113th Senate Republicans

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  • Republican senators are set to meet today to figure out one of those big things they need to figure out before the next Congress: whether to undo the “nuclear option” on executive and judicial nominations. This was procedural maneuver that majority leader Harry Reid made, finally, about a year ago, eliminating the 60-vote threshold to invoke cloture on judicial and executive branch nominations (except for Supreme Court justices). Reid triggered the move after years of Republicans filibustering more or less every nominee of any import for no reason other than to irritate Democrats and gum up the work of agencies and benches that Republicans do not care for. It was a much-needed modernization of the chamber’s rules in a polarized age.
  • Obamacare crossed the 7 million sign-ups milestone before the midnight deadline Monday, sparking angst and introspection among conservative policy wonks about the future of their quest to wipe the health care law off the books. Central to their dilemma is the emerging discovery that many people will end up benefiting from Obamacare. Despite the health care law's problems, unanswered questions and unknown costs, it can hardly be denied that millions of American are slated to reap the benefits of its insurance subsidies, the Medicaid expansion and beefed-up consumer protections.
  • Senate Majority Leader Harry Reid said Monday that Republicans may have helped Russia annex Ukraine's Crimean Peninsula in a surprisingly sharp attack ahead of a test vote on a bill authorizing more U.S. sanctions on Russia and $1 billion in loan guarantees to Ukraine. Outlining the Senate's agenda after a one-week recess, the Nevada Democrat said the first item would be the Ukraine bill that Republicans blocked just before lawmakers went on break. He urged Republicans to consider "how their obstruction affects United States' national security as well as the people of Ukraine" and said their delay of any congressional action "sent a dangerous message to Russian leaders."
  • The GOP's latest attempt to mess with Obamacare just took a huge hit. Republicans have been coalescing around legislation to scrap a program in Obamacare known as risk corridors that they deride as a taxpayer "bailout" of insurance companies. But now Congress' official scorekeeper says the program will save money and eliminating it would increase the deficit.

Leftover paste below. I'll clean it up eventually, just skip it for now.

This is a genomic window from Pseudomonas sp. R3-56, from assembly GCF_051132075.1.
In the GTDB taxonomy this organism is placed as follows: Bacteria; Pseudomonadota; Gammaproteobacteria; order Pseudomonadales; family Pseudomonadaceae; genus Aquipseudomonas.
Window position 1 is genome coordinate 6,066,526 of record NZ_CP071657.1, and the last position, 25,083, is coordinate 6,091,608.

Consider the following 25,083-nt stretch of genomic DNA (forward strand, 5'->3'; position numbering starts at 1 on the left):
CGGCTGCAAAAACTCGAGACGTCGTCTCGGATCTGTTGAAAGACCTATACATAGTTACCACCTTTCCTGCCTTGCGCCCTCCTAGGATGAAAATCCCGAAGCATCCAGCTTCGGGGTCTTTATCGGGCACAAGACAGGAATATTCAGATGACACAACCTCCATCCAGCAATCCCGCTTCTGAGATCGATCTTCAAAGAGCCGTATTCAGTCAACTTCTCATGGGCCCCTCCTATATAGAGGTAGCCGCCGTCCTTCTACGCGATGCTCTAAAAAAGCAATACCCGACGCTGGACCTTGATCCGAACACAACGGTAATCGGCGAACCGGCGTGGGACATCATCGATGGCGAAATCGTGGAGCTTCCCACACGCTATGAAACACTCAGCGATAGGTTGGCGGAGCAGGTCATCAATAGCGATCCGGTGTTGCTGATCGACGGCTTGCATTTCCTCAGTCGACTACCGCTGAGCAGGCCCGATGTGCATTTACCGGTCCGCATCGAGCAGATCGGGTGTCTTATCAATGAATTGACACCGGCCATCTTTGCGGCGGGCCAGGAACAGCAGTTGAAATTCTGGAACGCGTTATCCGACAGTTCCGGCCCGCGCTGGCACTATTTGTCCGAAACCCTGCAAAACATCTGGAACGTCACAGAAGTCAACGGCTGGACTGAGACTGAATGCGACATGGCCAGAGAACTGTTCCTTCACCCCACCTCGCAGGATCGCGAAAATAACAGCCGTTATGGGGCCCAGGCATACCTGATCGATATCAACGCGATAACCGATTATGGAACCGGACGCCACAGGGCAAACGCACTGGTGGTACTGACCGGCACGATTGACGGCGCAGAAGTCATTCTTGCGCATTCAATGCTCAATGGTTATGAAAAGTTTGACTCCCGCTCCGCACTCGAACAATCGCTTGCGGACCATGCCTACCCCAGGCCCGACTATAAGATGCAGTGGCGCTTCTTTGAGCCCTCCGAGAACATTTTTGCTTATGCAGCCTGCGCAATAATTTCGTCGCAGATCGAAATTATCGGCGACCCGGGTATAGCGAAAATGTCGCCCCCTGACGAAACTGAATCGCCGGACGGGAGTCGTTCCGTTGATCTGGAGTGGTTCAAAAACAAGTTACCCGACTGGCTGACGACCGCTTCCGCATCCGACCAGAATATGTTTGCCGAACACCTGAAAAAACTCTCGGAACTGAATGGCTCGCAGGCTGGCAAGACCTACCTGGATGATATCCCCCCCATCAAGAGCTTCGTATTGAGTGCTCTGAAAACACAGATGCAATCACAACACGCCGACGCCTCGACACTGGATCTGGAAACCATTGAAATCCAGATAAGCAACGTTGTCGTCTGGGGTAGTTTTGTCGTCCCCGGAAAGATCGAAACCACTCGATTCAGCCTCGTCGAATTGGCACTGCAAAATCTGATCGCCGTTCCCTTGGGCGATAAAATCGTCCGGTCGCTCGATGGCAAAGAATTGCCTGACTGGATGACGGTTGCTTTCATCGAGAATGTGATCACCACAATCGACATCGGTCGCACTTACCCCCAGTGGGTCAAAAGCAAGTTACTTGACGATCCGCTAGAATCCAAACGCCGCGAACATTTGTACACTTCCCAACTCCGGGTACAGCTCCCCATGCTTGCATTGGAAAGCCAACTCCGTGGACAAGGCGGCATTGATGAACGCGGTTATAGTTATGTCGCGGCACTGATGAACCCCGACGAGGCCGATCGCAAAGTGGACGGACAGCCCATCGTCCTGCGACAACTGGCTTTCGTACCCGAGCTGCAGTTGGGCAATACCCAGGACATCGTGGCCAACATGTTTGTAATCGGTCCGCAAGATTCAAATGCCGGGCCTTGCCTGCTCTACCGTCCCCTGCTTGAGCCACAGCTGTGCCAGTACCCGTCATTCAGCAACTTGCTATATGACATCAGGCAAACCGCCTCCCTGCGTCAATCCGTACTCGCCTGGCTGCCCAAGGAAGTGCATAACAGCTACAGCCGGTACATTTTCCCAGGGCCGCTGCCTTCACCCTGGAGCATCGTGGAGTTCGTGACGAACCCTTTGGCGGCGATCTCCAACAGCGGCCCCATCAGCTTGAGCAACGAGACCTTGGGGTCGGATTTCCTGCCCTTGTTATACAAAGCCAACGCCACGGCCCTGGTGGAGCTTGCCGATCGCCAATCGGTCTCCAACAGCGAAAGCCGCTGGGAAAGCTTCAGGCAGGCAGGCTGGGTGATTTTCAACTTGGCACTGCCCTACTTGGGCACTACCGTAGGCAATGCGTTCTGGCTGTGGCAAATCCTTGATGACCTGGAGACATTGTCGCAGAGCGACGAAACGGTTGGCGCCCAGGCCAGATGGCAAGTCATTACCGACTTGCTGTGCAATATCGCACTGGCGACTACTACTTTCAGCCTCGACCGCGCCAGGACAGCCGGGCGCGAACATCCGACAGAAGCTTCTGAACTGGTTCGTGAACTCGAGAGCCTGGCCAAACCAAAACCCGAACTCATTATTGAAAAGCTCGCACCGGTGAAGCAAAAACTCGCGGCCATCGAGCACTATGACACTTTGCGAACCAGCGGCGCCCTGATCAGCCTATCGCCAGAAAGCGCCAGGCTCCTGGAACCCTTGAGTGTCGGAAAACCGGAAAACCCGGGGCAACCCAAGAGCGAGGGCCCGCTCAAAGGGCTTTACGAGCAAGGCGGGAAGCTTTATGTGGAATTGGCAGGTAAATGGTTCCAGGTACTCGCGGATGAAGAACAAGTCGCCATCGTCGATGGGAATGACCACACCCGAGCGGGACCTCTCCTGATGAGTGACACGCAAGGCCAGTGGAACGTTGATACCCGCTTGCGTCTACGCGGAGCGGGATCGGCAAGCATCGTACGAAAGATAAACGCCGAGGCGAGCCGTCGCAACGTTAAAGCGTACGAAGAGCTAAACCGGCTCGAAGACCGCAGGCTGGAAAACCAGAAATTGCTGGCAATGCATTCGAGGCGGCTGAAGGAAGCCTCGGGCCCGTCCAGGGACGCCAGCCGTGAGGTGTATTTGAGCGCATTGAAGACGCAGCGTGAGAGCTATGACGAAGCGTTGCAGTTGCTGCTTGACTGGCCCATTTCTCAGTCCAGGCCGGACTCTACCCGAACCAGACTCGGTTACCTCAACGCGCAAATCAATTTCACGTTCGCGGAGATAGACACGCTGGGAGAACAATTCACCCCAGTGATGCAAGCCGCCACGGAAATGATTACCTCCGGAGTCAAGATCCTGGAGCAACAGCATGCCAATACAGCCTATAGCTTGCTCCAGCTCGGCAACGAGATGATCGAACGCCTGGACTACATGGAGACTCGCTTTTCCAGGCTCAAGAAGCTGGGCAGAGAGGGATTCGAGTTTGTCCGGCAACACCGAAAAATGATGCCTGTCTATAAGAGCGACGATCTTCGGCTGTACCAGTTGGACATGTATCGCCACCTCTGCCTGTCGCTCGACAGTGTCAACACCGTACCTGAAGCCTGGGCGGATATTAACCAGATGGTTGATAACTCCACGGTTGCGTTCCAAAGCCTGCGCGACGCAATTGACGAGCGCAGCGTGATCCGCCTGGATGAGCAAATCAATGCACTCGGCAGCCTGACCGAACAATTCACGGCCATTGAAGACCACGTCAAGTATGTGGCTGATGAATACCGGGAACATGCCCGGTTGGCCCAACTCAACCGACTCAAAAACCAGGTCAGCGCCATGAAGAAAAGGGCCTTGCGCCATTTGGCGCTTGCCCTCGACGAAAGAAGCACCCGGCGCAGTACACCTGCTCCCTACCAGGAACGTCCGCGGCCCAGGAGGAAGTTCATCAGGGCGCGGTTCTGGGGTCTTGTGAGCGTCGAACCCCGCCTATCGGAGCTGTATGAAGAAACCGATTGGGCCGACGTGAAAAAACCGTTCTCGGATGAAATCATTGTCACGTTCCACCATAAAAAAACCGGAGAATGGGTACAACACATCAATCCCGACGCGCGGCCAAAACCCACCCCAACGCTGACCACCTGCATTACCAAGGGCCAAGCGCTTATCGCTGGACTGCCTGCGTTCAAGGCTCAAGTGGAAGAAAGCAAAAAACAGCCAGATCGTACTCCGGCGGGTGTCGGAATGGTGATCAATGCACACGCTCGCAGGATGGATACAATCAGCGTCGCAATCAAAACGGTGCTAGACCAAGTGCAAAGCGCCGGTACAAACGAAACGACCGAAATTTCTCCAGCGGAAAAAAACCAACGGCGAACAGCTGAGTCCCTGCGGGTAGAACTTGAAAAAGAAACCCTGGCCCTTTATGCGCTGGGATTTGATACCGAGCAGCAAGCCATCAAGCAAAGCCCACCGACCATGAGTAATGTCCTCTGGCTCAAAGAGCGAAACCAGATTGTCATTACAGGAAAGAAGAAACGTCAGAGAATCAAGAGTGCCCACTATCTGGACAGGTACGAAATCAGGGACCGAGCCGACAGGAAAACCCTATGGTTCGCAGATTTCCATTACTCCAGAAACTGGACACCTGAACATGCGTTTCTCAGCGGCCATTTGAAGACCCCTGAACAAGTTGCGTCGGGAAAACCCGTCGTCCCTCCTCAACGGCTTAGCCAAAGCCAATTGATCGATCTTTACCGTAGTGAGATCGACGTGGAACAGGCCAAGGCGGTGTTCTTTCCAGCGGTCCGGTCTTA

• Republicans may need immigration reform to avoid extinction in the long run, but there's a growing fear within the party that bringing it up now -- as House GOP leaders have laid the groundwork to do by releasing a pro-reform blueprint -- would depress conservative voter turnout and damage their standing in the 2014 elections. "No way it happens. I just don't see it going anywhere," said one House Republican aide, speaking candidly on condition of anonymity. "I think 2014 is a slam dunk to us otherwise and this would really piss off the base."
  • Sunday, on CBS’ Face the Nation, the junior senator from the State of Oblivion said—and I’m not making this up—“I didn’t threaten to shut down the government the last time. I don’t think we should ever shut down the government. I repeatedly voted… to fund the federal government.”
  • Republican Sens. Richard Burr (R-N.C.), Tom Coburn (R-Okla.) and Orrin Hatch (R-Utah) released Thursday what is arguably the most complete Obamacare replacement plan offered by their party to date. It is a piece of legislation that, like the Affordable Care Act, aims to increase access to health care and drive down costs.
  • Sen. David Vitter (R-La.) on Wednesday introduced legislation to require food stamp recipients to produce a valid photo ID every time they purchase food with their Electronic Benefits Transfer card. Under the Food Stamp Fraud Prevention and Accountability Act, anyone caught using someone else’s EBT card illegally would be banned from the Supplemental Nutrition Assistance Program. "Using a photo ID is standard in many day-to-day transactions, and most of those are not exclusively paid for by the taxpayer dollars," Vitter said in a press release Wednesday. "Food stamps have more than doubled in cost since 2008 and continue to grow in an unsustainable way.

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